Recently Thomas Piketty’s Capital in the Twenty-First Century seized the imagination of many Americans, reigniting debates about economic inequality (my review). Meanwhile, our current crisis over education reform roars on. What does this spotlit book say about higher education?
The short version: Piketty wants us to increase public spending on colleges and universities in order to help address income inequalities.
The longer version…?
The book’s main discussion of academia occurs in a section about wage inequality, as opposed to unequal ownership of capital, which occupies most of the text. Piketty will ultimately remove higher education from this context, as we’ll see at the end of this post, but he begins the analysis by considering changes in income distribution, asking what role education plays in widening or narrowing inequality (304ff).
The first way into the problem occurs through Goldin and Katz’ Race Between Technology and Education (2010), which Piketty sees as deriving a supply and demand explanation. Schooling provides students with skills which let them claim higher compensation in the marketplace, while technological innovations threaten workers who don’t reeducate quickly enough. “Technological progress… generally increases the demand for new skills and creates new occupations.”
[I]f the supply of skills does not increase at the same pace as the needs of technology, then groups whose training is not sufficiently advanced will earn less and be relegated to devalued lines of work, and inequality with respect to labor will increase. (305)
Piketty accepts this concept, albeit grudgingly. First, it doesn’t cover enough ground: “this theory does not explain everything… it does not offer a satisfactory explanation of the rise of the supermanager or of wage inequality in the United States after 1980” (304).
Second, increased access to education sometimes keeps the unequal spread going. Piketty cites a French example, where “all skill levels progressed at roughly the same pace, so that the inequalities in the wage scale were simply translated upward.” (306; emphasis added) It’s credential inflation, in short: “a high school diploma now represents what a grade school certificate used to mean, a college degree what a high school diploma stood for, and so on.” (484)
That said, not having expanded educational access would have led to an even more unequal result (306). Education doesn’t solve inequalities, but keeps them from becoming really unsettling. That’s not the most inspiring slogan – like I said, it’s a grudging agreement.
A second approach to the education-inequality issue carries Capital to the American Ivy Leagues and back to the book’s overall focus on capital itself. Piketty dives into the endowments of private universities with significant endowments, and finds the richest generating substantial returns, ranging from 6.2% for the least well endowed to an amazing 10.2% for Harvard, Yale, and Princeton (448). The richer the endowment, the better its returns, and the richer the school becomes, and so on in a virtuous cycle of money. The upper Ivies are, in short, the institutional equivalent of the 1%, and are also rentiers, capable of supporting themselves through capital income.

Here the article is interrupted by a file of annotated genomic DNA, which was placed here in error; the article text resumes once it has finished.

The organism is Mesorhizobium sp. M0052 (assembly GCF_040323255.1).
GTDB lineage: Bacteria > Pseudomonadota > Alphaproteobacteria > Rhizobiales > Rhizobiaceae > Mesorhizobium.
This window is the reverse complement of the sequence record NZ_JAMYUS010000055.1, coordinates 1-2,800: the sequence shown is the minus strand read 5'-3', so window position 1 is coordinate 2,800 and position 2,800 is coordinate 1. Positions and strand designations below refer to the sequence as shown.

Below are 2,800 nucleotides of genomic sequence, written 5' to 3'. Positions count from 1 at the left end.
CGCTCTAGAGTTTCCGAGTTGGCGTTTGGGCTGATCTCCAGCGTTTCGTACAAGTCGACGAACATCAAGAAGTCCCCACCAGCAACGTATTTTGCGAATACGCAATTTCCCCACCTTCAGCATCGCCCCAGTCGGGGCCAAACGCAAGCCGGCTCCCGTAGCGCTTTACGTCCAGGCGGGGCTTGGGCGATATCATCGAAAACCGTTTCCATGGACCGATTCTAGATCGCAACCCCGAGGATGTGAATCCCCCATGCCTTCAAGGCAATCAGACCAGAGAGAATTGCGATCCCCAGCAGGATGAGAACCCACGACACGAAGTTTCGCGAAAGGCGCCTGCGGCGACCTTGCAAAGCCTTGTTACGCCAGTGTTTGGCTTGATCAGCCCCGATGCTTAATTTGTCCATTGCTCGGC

Piketty then links the institutional to the personal by looking at wealthy families’ strategies of leaving gifts. He references one entertaining 2007 paper on this subject (pdf) which showed such charitable presents are often well-timed to aid family members’ acceptance into these campuses. Archly: “[s]uch a finding does not seem entirely compatible with the idea of selection based solely on merit.” (485)
But it’s not just the 1% of schools and families that drive unequal access to education. Setting aside the question of student aid and net cost (which Piketty misses, unfortunately), American academia is simply too expensive to not intensify inequality (486). Therefore Capital accepts Goldin and Katz’s recommendation that nations invest more in academia in order to mitigate extreme inequality.
[I]f the United States (or France) invested more heavily in high-quality professional training and advanced educational opportunities and allowed broader segments of the population to have access to them, this would surely be the most effective way of increasing wages at the low to medium end of the scale and decreasing the upper decile’s share of both wages and total income. (307)
Later in the book Piketty pairs climate change with the idea of improving educational access as two of the greatest “challenges” to the human race. Ameliorating schooling is even more important than fixing governmental debt: “the more urgent need is to increase our educational capital” (568)
However, even if America decides to reinvest in higher education, the top 1% can still boost their remuneration into the stratosphere for reasons beyond education (314-21), ultimately limiting academia’s role in shaping inequality.
Let me offer one extrapolation at this point. Piketty doesn’t assign much political agency to higher education as a population, but does assume academia as a whole considers increasing inequality to be a problem. To the extent that’s accurate, academics should support Capital‘s call for a global, progressive tax not on income, but on capital (515ff). Are we seeing any signs of this?
But maybe, in the end, education isn’t all about economics. Amid these reflections, Piketty issues this assertion:
[T]he main purpose of the educational sector is not to prepare students to take up an occupation… [T]he ability to acquire knowledge and culture is one of the fundamental purposes of civilization. (308)
I’ve posted this quote to Twitter and Facebook, where it stirs a great deal of support and criticism. Piketty seems to want education to both be for economic and non-economic improvement. That’s not a bad description of the way American academia views itself.